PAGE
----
[R6RS] safe and unsafe; declarations
dyb at cs.indiana.edu
dyb at cs.indiana.edu
Sat Mar 4 13:08:29 EST 2006
> > If we agree to this proposal, then I also intend to suggest that an
> > identifier-priority procedure be included in the standard syntax-case
> > system. This procedure can be used to extract a priority associated with
> > an identifier, e.g.:
> > (define-syntax frobitate
> > (lambda (x)
> > (syntax-case x ()
> > [(k (x ...) e)
> > (if (= (identifier-priority 'safe #'k) 0)
> > #'<unsafe code>
> > #'<safe code>)])))
> > This will allow user-defined syntactic forms to be sensitive to declared
> > priorities. In conjunction with identifier macros, it will also allow a
> > similar effect for user-defined procedures.
> That is a feeping creature. It will *not* allow user-defined
> syntactic forms to be sensitive to declared priorities unless
> we also require implementations to notice declarations, which
> I would oppose.
One editor's feeping creature is another editor's way of giving a model
for how built-in libraries might work and providing similar ability to
the developers of user-defined libraries. Each to his own. As I said,
I intend to suggest it. If no one else likes it, so be it.
You're right that it doesn't allow user-defined syntactic forms to
be sensitive to declared priorities. That was a misstatement, since
we've already said that declarations can be ignored. What it does do,
however, is allow them to be sensitive to the priorities in place.
If an implementation ignores declarations, the priorities returned by
identifier-priority will simply be the implementation defaults.
> Furthermore it would introduce a way for
> programmers to make their code arbitrarily sensitive to all
> priorities, not just the safe priority.
Right. That's the idea.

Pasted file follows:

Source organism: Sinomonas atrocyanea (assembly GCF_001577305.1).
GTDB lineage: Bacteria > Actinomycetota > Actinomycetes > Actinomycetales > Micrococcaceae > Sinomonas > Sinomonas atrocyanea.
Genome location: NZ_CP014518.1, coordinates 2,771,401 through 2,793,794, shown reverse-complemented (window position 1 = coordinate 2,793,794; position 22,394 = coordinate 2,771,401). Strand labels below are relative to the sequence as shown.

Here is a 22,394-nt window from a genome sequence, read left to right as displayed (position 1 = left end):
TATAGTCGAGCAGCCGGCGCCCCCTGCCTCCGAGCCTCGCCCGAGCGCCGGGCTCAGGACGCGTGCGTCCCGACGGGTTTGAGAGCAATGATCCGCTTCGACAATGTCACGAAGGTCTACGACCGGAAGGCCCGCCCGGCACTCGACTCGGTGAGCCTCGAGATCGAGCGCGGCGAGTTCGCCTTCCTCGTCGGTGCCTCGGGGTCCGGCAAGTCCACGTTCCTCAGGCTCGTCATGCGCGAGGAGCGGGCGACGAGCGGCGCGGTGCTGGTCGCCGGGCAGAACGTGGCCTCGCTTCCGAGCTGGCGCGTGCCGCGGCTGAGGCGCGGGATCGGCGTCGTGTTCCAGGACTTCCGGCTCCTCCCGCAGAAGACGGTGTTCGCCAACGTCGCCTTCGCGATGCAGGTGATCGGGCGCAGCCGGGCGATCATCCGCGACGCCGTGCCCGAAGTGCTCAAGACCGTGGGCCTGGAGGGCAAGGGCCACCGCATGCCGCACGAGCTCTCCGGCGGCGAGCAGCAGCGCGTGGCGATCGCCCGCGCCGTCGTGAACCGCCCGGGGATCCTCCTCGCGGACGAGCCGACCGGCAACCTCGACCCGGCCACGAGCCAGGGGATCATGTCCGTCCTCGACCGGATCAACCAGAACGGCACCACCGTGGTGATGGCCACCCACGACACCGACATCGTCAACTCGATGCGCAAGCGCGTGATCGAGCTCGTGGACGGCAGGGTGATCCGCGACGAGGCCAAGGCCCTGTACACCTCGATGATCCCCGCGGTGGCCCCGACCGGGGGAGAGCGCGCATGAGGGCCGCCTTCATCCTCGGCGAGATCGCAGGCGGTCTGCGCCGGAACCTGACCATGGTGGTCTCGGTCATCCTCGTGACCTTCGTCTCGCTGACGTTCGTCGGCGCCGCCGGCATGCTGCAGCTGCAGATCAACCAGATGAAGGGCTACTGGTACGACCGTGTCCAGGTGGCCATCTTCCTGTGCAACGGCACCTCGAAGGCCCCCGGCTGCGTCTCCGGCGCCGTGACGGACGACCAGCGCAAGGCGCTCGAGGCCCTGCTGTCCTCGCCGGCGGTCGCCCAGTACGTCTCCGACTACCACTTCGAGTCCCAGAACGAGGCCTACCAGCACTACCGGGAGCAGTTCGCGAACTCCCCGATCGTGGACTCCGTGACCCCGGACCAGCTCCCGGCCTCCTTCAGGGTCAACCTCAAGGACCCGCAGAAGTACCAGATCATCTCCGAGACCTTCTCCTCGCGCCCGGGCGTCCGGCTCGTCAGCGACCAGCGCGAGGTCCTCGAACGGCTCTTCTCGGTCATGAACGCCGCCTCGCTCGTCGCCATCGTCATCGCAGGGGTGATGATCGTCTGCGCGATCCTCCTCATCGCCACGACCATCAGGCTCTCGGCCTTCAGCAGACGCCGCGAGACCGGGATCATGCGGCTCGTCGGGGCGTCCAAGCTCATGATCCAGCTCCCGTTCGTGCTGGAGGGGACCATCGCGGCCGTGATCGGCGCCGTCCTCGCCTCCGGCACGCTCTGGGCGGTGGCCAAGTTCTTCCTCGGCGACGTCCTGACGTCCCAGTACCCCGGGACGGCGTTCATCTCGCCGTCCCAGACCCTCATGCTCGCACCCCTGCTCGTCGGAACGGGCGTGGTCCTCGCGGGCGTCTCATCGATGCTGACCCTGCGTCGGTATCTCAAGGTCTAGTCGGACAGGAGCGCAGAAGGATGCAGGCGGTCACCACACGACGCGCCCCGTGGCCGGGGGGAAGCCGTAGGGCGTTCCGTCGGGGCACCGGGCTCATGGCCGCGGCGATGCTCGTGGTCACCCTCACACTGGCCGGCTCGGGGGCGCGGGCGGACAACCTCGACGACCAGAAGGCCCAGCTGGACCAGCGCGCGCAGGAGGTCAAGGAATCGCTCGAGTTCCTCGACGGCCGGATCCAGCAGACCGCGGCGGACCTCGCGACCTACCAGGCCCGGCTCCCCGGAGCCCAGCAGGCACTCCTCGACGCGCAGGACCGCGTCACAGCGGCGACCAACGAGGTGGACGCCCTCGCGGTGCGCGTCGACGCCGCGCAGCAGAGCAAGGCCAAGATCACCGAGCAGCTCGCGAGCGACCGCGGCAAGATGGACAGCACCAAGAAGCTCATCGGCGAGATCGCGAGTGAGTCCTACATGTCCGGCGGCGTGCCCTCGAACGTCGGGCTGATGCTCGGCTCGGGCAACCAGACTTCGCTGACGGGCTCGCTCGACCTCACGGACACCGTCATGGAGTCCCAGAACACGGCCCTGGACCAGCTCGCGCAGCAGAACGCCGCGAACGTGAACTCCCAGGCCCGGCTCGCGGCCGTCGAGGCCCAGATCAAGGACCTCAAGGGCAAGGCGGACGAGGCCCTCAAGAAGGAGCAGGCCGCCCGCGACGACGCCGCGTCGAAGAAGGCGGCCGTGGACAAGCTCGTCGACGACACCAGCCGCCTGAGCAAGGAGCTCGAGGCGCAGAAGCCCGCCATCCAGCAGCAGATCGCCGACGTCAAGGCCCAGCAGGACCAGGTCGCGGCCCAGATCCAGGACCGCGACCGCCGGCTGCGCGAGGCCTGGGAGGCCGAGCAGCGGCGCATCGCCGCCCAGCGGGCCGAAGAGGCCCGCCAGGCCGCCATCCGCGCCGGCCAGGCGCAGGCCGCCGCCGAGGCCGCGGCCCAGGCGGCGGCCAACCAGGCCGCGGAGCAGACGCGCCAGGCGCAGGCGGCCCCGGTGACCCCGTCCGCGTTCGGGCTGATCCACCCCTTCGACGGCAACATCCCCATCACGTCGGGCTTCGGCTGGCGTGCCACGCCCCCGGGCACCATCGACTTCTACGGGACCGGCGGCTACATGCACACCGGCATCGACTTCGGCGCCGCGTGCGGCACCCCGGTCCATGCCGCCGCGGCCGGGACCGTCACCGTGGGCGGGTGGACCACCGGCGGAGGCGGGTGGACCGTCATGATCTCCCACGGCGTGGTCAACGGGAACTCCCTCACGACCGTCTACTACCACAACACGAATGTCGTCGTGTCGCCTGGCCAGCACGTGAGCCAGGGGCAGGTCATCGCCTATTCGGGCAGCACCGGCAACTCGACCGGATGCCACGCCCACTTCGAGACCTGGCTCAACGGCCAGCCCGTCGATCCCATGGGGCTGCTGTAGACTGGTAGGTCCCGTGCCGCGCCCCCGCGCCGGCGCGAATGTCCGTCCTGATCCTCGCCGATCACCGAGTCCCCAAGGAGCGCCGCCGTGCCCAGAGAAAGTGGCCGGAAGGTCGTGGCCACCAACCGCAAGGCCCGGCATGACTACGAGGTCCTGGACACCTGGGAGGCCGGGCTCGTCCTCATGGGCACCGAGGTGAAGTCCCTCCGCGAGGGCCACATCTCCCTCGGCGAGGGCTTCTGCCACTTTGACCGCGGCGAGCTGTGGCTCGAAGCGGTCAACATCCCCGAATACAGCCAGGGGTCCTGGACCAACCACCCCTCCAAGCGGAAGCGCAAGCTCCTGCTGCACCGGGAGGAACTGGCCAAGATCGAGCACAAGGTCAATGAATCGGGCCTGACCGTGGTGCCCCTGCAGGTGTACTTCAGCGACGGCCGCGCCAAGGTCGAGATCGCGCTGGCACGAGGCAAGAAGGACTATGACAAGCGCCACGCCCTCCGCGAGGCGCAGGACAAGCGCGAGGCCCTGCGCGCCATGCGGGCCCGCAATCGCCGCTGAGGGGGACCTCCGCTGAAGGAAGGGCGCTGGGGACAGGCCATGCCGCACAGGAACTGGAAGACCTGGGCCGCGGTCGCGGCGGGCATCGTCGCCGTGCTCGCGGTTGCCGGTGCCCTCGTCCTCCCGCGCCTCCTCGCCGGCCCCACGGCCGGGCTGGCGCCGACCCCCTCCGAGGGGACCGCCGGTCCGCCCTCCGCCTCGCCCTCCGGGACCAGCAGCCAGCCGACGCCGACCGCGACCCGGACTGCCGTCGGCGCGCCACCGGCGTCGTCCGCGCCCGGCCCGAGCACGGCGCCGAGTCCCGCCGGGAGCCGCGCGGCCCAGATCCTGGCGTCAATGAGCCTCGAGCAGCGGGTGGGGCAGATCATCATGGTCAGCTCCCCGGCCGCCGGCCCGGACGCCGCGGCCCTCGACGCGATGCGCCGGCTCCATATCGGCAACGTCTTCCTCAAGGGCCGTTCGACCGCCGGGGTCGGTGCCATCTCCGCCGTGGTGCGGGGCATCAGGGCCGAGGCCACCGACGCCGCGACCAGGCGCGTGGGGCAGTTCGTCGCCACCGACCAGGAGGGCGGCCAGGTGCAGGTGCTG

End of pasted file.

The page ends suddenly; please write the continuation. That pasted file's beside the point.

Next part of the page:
> The programmer of
> some random library module could use Kent's proposed feature
> to make a (fast 3) declaration in some client module behave
> like an unsafe declaration.
The programmer can make the library unsafe anyway, even without
identifier-priority. With identifier-priority they have no excuse,
since they have a way to determine whether doing so is okay.
It's better to allow libraries to make informed decisions about safety,
speed, etc., at expand time when the alternative is to hard-wire such
> I don't mind if Kent wants to add that kind of dangerous hair
> to Chez Scheme's implementation of syntax-case, but we shouldn't
> require every implementation to do this on behalf of the few
> programs and systems that will use or implement an unsafe mode.
There's no danger inherent in making the information available, and it's
actually more likely to encourage library developers to operate in a safe
mode unless the safe priority gives them permission to do otherwise. It's
not very hairy either. In particular, defining implementation-priority is
trivial if an implementation chooses not to process declarations. Also,
as you pointed out, it's not just for unsafe mode, so it's on behalf of
the programs and systems that will use or implement any of the modes.
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